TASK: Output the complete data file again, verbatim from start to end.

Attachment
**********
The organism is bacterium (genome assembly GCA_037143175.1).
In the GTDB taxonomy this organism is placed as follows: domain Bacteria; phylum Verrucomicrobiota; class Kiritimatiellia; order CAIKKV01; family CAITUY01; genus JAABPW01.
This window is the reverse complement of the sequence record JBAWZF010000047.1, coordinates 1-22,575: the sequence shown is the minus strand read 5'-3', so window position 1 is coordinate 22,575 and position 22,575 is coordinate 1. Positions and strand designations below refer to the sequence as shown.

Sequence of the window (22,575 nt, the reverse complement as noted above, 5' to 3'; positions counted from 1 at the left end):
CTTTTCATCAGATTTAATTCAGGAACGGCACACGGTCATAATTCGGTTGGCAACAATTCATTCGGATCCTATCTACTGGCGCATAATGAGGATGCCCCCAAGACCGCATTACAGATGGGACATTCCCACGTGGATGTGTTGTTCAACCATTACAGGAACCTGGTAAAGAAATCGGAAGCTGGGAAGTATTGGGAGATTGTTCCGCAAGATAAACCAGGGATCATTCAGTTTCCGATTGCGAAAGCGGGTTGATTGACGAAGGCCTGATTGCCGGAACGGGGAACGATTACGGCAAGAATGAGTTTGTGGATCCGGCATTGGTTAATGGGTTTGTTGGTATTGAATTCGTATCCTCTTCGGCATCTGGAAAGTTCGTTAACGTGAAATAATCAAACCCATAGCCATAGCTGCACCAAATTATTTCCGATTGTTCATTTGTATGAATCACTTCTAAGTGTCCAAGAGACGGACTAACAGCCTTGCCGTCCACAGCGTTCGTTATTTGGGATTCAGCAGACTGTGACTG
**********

The organism is bacterium (genome assembly GCA_037143175.1).
In the GTDB taxonomy this organism is placed as follows: domain Bacteria; phylum Verrucomicrobiota; class Kiritimatiellia; order CAIKKV01; family CAITUY01; genus JAABPW01.
This window is the reverse complement of the sequence record JBAWZF010000047.1, coordinates 1-22,575: the sequence shown is the minus strand read 5'-3', so window position 1 is coordinate 22,575 and position 22,575 is coordinate 1. Positions and strand designations below refer to the sequence as shown.

Sequence of the window (22,575 nt, the reverse complement as noted above, 5' to 3'; positions counted from 1 at the left end):
CTTTTCATCAGATTTAATTCAGGAACGGCACACGGTCATAATTCGGTTGGCAACAATTCATTCGGATCCTATCTACTGGCGCATAATGAGGATGCCCCCAAGACCGCATTACAGATGGGACATTCCCACGTGGATGTGTTGTTCAACCATTACAGGAACCTGGTAAAGAAATCGGAAGCTGGGAAGTATTGGGAGATTGTTCCGCAAGATAAACCAGGGATCATTCAGTTTCCGATTGCGAAAGCGGGTTGATTGACGAAGGCCTGATTGCCGGAACGGGGAACGATTACGGCAAGAATGAGTTTGTGGATCCGGCATTGGTTAATGGGTTTGTTGGTATTGAATTCGTATCCTCTTCGGCATCTGGAAAGTTCGTTAACGTGAAATAATCAAACCCATAGCCATAGCTGCACCAAATTATTTCCGATTGTTCATTTGTATGAATCACTTCTAAGTGTCCAAGAGACGGACTAACAGCCTTGCCGTCCACAGCGTTCGTTATTTGGGATTCAGCAGACTGTGACTG